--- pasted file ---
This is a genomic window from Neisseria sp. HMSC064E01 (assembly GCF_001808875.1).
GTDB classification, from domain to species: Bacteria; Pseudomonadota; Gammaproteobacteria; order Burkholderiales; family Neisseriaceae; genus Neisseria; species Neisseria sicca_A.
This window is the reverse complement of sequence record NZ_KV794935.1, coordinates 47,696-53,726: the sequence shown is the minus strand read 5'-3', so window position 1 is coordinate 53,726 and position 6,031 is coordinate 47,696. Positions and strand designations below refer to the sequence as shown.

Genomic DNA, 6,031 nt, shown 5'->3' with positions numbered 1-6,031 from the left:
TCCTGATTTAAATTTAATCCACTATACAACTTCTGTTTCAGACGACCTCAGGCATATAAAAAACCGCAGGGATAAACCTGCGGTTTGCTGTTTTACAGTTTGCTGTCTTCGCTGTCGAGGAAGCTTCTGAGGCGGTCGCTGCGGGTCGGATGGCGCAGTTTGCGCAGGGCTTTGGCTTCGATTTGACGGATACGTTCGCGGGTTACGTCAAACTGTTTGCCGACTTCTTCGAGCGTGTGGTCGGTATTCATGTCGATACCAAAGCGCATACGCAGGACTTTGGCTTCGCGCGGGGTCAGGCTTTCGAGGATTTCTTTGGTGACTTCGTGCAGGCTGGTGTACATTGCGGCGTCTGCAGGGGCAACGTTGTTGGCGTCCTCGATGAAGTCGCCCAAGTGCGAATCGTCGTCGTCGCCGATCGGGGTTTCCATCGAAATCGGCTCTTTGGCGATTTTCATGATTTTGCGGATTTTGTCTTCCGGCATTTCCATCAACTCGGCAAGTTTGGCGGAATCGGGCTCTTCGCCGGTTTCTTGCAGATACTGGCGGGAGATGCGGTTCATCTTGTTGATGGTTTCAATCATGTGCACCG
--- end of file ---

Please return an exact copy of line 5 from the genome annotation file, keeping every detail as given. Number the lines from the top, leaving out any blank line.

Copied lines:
TCCTGATTTAAATTTAATCCACTATACAACTTCTGTTTCAGACGACCTCAGGCATATAAAAAACCGCAGGGATAAACCTGCGGTTTGCTGTTTTACAGTTTGCTGTCTTCGCTGTCGAGGAAGCTTCTGAGGCGGTCGCTGCGGGTCGGATGGCGCAGTTTGCGCAGGGCTTTGGCTTCGATTTGACGGATACGTTCGCGGGTTACGTCAAACTGTTTGCCGACTTCTTCGAGCGTGTGGTCGGTATTCATGTCGATACCAAAGCGCATACGCAGGACTTTGGCTTCGCGCGGGGTCAGGCTTTCGAGGATTTCTTTGGTGACTTCGTGCAGGCTGGTGTACATTGCGGCGTCTGCAGGGGCAACGTTGTTGGCGTCCTCGATGAAGTCGCCCAAGTGCGAATCGTCGTCGTCGCCGATCGGGGTTTCCATCGAAATCGGCTCTTTGGCGATTTTCATGATTTTGCGGATTTTGTCTTCCGGCATTTCCATCAACTCGGCAAGTTTGGCGGAATCGGGCTCTTCGCCGGTTTCTTGCAGATACTGGCGGGAGATGCGGTTCATCTTGTTGATGGTTTCAATCATGTGCACCG